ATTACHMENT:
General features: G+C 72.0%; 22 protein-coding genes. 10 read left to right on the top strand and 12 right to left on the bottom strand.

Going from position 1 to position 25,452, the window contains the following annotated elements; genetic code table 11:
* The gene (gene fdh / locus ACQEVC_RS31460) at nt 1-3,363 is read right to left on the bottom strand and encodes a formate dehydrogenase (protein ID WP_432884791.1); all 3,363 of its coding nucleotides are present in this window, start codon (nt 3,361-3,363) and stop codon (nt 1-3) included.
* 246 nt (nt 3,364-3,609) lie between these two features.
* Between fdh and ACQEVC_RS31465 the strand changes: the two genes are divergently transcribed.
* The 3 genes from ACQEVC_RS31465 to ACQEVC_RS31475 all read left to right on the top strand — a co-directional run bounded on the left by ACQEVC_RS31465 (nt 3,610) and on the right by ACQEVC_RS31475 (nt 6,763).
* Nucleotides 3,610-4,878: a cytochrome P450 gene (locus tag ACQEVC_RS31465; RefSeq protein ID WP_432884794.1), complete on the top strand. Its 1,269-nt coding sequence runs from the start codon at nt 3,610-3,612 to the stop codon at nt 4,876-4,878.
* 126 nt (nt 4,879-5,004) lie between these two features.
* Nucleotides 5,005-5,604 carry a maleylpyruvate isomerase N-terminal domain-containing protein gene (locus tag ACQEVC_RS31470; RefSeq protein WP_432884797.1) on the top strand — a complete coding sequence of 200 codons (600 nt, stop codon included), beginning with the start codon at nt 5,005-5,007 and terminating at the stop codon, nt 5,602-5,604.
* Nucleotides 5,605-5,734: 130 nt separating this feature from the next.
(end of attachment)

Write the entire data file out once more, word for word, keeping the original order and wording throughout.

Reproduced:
General features: G+C 72.0%; 22 protein-coding genes. 10 read left to right on the top strand and 12 right to left on the bottom strand.

Going from position 1 to position 25,452, the window contains the following annotated elements; genetic code table 11:
* The gene (gene fdh / locus ACQEVC_RS31460) at nt 1-3,363 is read right to left on the bottom strand and encodes a formate dehydrogenase (protein ID WP_432884791.1); all 3,363 of its coding nucleotides are present in this window, start codon (nt 3,361-3,363) and stop codon (nt 1-3) included.
* 246 nt (nt 3,364-3,609) lie between these two features.
* Between fdh and ACQEVC_RS31465 the strand changes: the two genes are divergently transcribed.
* The 3 genes from ACQEVC_RS31465 to ACQEVC_RS31475 all read left to right on the top strand — a co-directional run bounded on the left by ACQEVC_RS31465 (nt 3,610) and on the right by ACQEVC_RS31475 (nt 6,763).
* Nucleotides 3,610-4,878: a cytochrome P450 gene (locus tag ACQEVC_RS31465; RefSeq protein ID WP_432884794.1), complete on the top strand. Its 1,269-nt coding sequence runs from the start codon at nt 3,610-3,612 to the stop codon at nt 4,876-4,878.
* 126 nt (nt 4,879-5,004) lie between these two features.
* Nucleotides 5,005-5,604 carry a maleylpyruvate isomerase N-terminal domain-containing protein gene (locus tag ACQEVC_RS31470; RefSeq protein WP_432884797.1) on the top strand — a complete coding sequence of 200 codons (600 nt, stop codon included), beginning with the start codon at nt 5,005-5,007 and terminating at the stop codon, nt 5,602-5,604.
* Nucleotides 5,605-5,734: 130 nt separating this feature from the next.